the cremated remains be present as it provides a focal point for the service.
What Can Be Done With The Cremated Remains?
There are many options. Remains can be buried in a cemetery lot or cremation garden,
inurned in a column barium, or cremation monument, kept at home, or scattered on
private property. Our staff will be happy to discuss these options with you and
make any arrangements.
Do People Choose Cremation Only To Save Money?
While some people select cremation for economy, many choose this option for other
reasons. The simplicity and dignity of cremation, environmental concerns, and the
flexibility cremation affords in ceremony planning and final disposition all add
to its increasing popularity.
How Can I Be Sure I Receive The Correct Remains?
We have developed the most rigorous set of operating policies and procedures in
order to maximize our level of service and minimize the potential for human error.
Positive identification of the deceased is assured throughout each stage of the
cremation process using our ten-step identification, control and security system.
All activities outside the cremation chamber are monitored 24-hours a day. We only
allow authorized professionals to operate our cremation equipment. None of these
safeguards are required by law and no other cremation facility in the state can
match our rigid operating procedures.
How Long Does The Actual Cremation Take?
It depends on the weight of the individual. For an average size adult, cremation
takes from two to three hours at normal operating temperature between 1,650 degrees
F to 2,000 degrees F.
What Happens After The Cremation is Complete?
All organic bone fragments, which are very brittle, as well as non-consumed metal
items are "swept" into the back of the cremation chamber and into a stainless steel
cooling pan. All non-consumed items, like metal from clothing, hip joints, and bridge
work, are separated from the cremated remains. This separation is accomplished through
visual inspection as well as using a strong magnet for smaller and minute metallic
objects. Items such as dental gold and silver are non-recoverable and are commingled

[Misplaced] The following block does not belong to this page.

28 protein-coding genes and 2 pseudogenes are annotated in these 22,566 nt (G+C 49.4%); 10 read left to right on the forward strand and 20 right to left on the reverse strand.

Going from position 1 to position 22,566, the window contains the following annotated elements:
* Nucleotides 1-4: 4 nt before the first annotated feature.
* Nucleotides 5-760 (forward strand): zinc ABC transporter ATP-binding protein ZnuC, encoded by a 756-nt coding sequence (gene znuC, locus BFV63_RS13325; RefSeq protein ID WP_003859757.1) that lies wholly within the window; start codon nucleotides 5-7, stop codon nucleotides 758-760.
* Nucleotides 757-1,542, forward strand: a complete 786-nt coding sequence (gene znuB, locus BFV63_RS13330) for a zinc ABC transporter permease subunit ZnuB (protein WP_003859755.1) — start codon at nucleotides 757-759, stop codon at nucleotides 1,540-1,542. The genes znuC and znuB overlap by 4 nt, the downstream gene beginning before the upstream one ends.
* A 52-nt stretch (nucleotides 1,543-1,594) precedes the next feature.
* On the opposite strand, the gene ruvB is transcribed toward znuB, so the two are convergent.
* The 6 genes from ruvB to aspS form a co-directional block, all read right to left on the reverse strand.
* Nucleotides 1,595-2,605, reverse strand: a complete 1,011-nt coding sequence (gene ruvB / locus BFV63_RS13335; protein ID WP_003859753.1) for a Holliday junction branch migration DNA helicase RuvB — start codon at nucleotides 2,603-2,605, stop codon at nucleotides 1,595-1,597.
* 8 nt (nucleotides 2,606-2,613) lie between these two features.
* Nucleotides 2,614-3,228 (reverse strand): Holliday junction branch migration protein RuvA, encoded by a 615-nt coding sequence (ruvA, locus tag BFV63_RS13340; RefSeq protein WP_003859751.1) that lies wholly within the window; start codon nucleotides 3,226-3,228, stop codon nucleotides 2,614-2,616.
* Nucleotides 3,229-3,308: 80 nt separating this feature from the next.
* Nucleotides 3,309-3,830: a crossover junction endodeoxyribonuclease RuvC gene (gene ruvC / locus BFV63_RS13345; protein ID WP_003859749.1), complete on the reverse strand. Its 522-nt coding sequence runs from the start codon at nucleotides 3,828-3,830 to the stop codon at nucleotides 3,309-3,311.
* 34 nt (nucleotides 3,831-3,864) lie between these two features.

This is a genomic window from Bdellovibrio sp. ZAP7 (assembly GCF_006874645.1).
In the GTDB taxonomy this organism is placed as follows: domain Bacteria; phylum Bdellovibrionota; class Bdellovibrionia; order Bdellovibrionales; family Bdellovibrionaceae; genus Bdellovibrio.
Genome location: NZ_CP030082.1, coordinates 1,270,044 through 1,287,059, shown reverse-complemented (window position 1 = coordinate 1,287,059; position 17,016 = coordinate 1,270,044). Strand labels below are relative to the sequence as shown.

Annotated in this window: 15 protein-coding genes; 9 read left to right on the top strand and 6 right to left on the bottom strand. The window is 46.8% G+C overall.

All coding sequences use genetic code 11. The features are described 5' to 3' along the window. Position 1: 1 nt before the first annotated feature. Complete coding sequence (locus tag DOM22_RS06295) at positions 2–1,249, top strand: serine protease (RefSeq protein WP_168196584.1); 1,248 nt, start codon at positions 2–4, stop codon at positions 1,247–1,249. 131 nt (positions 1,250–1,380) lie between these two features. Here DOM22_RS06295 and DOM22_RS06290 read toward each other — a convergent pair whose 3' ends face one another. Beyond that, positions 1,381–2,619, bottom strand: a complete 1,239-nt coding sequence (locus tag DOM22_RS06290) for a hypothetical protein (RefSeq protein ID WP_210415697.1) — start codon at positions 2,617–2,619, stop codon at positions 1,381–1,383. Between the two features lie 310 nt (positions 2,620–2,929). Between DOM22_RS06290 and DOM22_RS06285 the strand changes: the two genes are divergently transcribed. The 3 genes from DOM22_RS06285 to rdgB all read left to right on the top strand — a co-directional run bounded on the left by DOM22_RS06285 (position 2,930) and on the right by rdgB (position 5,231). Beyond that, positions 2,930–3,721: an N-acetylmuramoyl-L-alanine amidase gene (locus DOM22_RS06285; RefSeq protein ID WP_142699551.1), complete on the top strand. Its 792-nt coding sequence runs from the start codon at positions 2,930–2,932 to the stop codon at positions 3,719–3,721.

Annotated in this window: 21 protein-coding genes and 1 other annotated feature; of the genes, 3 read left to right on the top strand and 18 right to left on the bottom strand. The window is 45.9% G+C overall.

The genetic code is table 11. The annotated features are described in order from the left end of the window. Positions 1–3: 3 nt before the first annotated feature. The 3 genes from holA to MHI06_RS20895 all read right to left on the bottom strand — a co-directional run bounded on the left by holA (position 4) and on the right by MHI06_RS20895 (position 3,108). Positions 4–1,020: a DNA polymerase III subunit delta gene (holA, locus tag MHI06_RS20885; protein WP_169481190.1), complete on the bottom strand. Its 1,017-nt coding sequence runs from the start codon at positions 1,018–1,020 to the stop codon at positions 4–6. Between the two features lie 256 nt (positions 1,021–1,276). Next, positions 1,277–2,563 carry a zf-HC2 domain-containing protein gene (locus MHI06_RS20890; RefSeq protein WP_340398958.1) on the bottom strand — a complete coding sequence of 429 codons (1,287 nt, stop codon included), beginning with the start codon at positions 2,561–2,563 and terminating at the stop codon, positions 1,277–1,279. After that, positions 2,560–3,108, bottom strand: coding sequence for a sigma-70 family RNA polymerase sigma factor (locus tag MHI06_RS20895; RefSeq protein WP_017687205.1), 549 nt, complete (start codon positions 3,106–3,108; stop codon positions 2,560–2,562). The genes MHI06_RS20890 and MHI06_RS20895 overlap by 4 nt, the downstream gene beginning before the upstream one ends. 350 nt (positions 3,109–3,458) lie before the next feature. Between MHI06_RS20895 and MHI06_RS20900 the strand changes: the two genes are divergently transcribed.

in with the cremated remains. Remaining bone fragments are then processed in a machine
to a consistent size and placed into a temporary or permanent urn, selected by the
Can Two Cremations Be Performed At Once?
Never. Not only is it illegal to do so, most modern cremation chambers are not of
sufficient size to accommodate more than one adult. Thus it would be a practical
impossibility to conduct multiple cremations simultaneously.
What Do The Cremated Remains Look Like?
Cremated remains resemble coarse sand and are whitish to light grey in color. The
remains of an average size adult usually weigh between four to six pounds.
Are All The Cremated Remains Returned?
With the exception of minute and microscopic particles, which are impossible to
remove from the cremation chamber and processing machine, all of the cremated remains
are given back to the family.
Do I Need An Urn?
An urn is not required by law. However, an urn may be desired if there is to be
a memorial service or the remains are to be interred in a cemetery. If an urn is
not purchased through us, or provided by the family, the cremated remains will be
returned in a temporary container.
Finally, How Much Does Cremation Cost?
Simple cremation without a formal service costs $1,845. A traditional funeral with
viewing and a service followed by cremation can cost $3,895.00 or more. Memorialization
fees including an urn, cemetery charges and a monument would be in addition to these